We’ll get into this more below, but the SEC is currently on a mission to have crypto trading platforms divide up their exchange, clearinghouse and broker/dealer functions, like how stock trading works. Binance (and more Binance.US than Binance.com) is one of those companies that doesn’t treat these functions differently.
For more on Tuesday’s actions, read our coverage.
- Binance to Pay $4.3B to Settle U.S. Criminal Case; Changpeng ‘CZ’ Zhao Resigns as CEO and Pleads Guilty in Seattle
- Binance Got Huge Due to U.S. Customers. That Was Illegal, U.S. Says
- Binance to Make ‘Complete Exit’ From U.S., Pay Billions to FinCEN, OFAC on Top of DOJ Settlement
- Binance, Changpeng ‘CZ’ Zhao to Pay $2.85B Fine in CFTC Settlement
- What’s Next for Ex-Binance CEO CZ? Passive Investing, DeFi
- After CZ Quits as Binance CEO, Richard Teng Looks Like the Heir Apparent
- Bitcoin Buffeted Then Bounces on Binance/U.S. Settlement Report
Stories you may have missed
- Sam Bankman-Fried’s Trial May Be Over, but The Bahamas Is Living Its Own Trial: Amitoj Singh went to The Bahamas last month and spoke to locals about the impact FTX and its collapse had on them. This is a must-read.
- SEC Delays Decisions on Franklin Templeton and Global X Spot Bitcoin ETFs: The consensus around spot bitcoin exchange-traded funds (ETFs) right now seems to be that they’ll happen, just not yet. The regulator delayed decisions on a few more applications last week, unsurprisingly.
- Tether Freezes $225M Linked to Human Trafficking Syndicate Amid DOJ Investigation: Tether says it froze $225 million worth of its USDT stablecoin tied to “pig butchering” scams – i.e. human trafficking groups – in cooperation with the U.S. Department of Justice.
Kraken and SEC round 2
On first blush, this suit sounds really familiar.
Many of the arguments tread familiar ground. Kraken is operating an unregistered securities broker, clearinghouse and exchange, the regulator alleged, offering the U.S. investing public access to similarly unregistered securities without making full disclosures to that public. We’ve seen this a few times before. The SEC has secured two settlements (which aren’t nothing, legal precedent-wise, but which also aren’t really a whole lot) and sued a few other exchanges which are currently fighting.
“Without registering with the SEC in any capacity, Kraken has simultaneously acted as a broker, dealer, exchange, and clearing agency with respect to these crypto asset securities. In doing so, Kraken has created risk for investors and taken in billions of dollars in fees and trading revenue from investors without adhering to or even recognizing the requirements of the U.S. securities laws that are designed to protect investors,” the suit alleged.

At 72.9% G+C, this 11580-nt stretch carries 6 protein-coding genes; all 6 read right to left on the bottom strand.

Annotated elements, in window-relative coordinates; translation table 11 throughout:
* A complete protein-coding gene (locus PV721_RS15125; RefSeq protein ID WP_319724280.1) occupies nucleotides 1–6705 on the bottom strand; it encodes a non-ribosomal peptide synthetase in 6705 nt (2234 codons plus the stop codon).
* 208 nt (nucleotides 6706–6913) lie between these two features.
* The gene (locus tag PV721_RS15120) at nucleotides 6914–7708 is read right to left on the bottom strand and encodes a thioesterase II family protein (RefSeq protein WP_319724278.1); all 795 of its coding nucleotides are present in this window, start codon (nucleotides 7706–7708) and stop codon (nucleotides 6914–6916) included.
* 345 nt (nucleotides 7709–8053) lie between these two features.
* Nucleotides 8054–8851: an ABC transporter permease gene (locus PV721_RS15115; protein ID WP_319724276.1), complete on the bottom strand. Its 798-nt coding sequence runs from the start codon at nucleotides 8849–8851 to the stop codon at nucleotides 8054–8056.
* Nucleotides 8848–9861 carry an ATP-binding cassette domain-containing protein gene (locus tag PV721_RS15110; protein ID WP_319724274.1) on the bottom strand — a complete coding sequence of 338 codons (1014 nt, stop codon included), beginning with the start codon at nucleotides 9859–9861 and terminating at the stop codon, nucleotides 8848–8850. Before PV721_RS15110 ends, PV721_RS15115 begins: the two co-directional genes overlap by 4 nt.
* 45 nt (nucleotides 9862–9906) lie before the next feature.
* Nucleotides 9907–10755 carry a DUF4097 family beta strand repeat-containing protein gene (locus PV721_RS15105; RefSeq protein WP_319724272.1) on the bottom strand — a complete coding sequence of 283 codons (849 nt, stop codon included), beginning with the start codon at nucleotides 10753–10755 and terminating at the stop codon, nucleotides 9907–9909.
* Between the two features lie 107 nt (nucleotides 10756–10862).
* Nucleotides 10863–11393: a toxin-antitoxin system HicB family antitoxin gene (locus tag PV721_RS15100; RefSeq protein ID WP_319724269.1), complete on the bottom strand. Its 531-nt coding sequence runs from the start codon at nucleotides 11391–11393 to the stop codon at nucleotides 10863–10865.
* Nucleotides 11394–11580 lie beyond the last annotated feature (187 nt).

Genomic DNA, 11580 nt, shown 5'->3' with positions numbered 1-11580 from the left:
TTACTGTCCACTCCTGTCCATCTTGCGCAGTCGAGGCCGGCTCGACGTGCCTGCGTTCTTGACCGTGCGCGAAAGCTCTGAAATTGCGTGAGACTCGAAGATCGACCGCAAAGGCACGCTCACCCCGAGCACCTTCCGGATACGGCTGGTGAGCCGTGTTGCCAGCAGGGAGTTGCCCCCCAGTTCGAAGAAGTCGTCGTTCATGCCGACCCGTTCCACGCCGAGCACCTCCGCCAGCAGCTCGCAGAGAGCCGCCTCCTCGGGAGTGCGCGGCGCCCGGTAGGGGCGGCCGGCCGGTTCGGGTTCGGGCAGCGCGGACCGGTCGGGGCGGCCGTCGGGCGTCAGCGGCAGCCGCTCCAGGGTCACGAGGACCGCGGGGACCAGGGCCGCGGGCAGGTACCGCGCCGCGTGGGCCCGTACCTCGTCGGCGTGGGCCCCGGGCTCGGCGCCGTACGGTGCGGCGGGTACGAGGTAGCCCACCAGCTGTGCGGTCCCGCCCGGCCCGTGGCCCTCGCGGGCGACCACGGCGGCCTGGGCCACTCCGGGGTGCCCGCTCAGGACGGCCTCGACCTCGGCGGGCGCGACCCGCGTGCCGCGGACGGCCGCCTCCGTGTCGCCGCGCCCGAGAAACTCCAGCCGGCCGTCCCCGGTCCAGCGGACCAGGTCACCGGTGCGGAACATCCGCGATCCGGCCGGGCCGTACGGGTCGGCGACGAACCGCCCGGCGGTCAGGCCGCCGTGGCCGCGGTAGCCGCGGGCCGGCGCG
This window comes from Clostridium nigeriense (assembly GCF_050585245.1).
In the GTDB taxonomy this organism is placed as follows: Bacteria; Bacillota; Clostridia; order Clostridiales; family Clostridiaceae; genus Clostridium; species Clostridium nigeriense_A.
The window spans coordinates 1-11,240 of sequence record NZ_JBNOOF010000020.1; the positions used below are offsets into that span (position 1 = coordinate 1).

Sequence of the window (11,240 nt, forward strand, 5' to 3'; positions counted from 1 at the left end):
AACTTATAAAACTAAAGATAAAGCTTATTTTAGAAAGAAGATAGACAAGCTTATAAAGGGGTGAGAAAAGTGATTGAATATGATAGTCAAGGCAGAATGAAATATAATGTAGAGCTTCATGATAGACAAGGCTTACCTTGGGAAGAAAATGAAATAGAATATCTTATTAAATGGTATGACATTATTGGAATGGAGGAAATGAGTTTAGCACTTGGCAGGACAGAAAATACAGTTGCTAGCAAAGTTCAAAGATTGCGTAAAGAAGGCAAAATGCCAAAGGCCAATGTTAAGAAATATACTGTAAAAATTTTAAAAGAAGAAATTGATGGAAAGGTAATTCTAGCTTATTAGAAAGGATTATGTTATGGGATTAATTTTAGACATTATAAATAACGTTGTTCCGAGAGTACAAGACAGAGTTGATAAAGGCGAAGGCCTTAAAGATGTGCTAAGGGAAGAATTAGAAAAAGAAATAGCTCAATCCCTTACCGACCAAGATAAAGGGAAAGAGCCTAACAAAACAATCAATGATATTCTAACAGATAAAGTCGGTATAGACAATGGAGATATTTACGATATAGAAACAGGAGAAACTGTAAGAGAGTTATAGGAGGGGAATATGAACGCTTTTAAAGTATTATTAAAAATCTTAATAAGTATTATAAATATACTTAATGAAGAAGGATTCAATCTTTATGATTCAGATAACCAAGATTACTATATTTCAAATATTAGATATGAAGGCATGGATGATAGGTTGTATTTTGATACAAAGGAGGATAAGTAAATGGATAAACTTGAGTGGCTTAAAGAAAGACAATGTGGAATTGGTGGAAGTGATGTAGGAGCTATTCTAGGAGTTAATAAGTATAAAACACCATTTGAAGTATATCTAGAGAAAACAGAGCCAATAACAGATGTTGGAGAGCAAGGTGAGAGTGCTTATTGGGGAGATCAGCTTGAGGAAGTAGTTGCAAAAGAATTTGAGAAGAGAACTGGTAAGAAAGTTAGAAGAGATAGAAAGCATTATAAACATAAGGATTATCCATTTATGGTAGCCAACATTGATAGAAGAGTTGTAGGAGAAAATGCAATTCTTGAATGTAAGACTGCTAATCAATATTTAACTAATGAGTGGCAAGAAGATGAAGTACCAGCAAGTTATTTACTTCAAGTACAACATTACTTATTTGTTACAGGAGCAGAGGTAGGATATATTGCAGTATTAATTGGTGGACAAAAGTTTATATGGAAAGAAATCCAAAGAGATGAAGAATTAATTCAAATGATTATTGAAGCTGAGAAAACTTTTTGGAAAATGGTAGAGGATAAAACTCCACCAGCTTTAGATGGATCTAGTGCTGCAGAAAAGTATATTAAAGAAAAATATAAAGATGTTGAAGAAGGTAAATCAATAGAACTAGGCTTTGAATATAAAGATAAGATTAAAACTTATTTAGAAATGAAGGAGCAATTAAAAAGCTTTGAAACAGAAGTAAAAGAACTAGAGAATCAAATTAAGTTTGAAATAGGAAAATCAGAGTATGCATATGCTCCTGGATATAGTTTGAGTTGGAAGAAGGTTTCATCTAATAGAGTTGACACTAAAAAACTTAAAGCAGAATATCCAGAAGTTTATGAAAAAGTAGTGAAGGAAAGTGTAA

Unlike the Coinbase lawsuit, but similarly to the Binance and Binance.US suit, the SEC is alleging commingling of customer and corporate funds, as well as poor controls and recordkeeping – things “that would also be prohibited at any properly registered securities intermediary,” per the filing.
In a blog post, Kraken made the argument that the SEC hadn’t alleged any customer funds were lost or that any customers were harmed. This is a similar argument to what Binance argued in its early defenses to the SEC lawsuit against it.
It’s unclear how much this will actually matter though. As Judge Lewis Kaplan said during Sam Bankman-Fried’s criminal trial, the issue isn’t whether customers can or will be made whole, it’s that the funds were taken in the first place.
“The crime charged is that Bankman-Fried took the money … what he did with it afterward doesn’t matter,” he said last month.
On the other hand, Judge Amy Berman Jackson, who’s overseeing the Binance case, was visibly frustrated when she was unable to get a clear answer to the question of whether Binance had moved customer assets overseas.
There’s some important differences – Jackson was in a hearing where the SEC sought a temporary restraining order, civil versus criminal, etc. – but if this case does proceed to a trial, it is an important distinction that’s likely to come up.
The other interesting detail from Monday’s Kraken suit, which CoinDesk’s Danny Nelson pointed out, is the SEC detailed how Kraken, specifically, promoted the various cryptocurrencies the regulator alleges are unregistered securities.
In previous suits, the SEC detailed how it believed different cryptocurrencies, like the FIL token associated with the Filecoin network, may be securities. But the suits usually ended those analyses with the focus on the tokens’ issuers.
Tuesday’s suit referred to “public statements made by Kraken” as the platform listing these digital assets and making them available to the investing public, where the exchange “reinforced investors’ reasonable expectation of profits,” if they invested in the tokens.
Pretty important details, if you’re trying to suggest the exchange deliberately violated federal securities laws.
- It looks like there’s no scheduled events in the crypto regulatory world? There was a bankruptcy hearing for Genesis on Monday but that was postponed (new date TBD). There was a press conference on Tuesday but I this newsletter for the Binance stuff. Thursday is the Thanksgiving holiday in the U.S. It’s followed by Black Friday, when the Americans thankful for everything they have immediately go get more stuff. If you need me, I’ll be in Best Buy.
- (The Wall Street Journal) Crypto exchange Bullish, an independent subsidiary of Block.one, has acquired CoinDesk from Digital Currency Group. You can also read the press release from Bullish here.
- (Wired) Wired’s Andy Greenberg spoke to the individuals behind the Mirai botnet, which functionally took down parts of the internet back in 2016 (if you want to get technical, really what it did was overwhelm the servers at a domain name service provider, which blocked people from reaching the sites they wanted to reach).
- (DataBreaches) New threat vector just dropped: A ransomware group breached a publicly traded company’s systems, stole some files and then reported the company to the U.S. Securities and Exchange Commission for not disclosing the breach (SEC rules mandating this kind of disclosure aren’t actually in effect yet).
- (The Information) OpenAI co-founder and CEO Sam Altman was fired last Friday and it was pretty chaotic. As of Tuesday, we still haven’t actually heard why.
If you’ve got thoughts or questions on what I should discuss next week or any other feedback you’d like to share, feel free to email me at email@example.com or find me on Twitter .
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See ya’ll next week!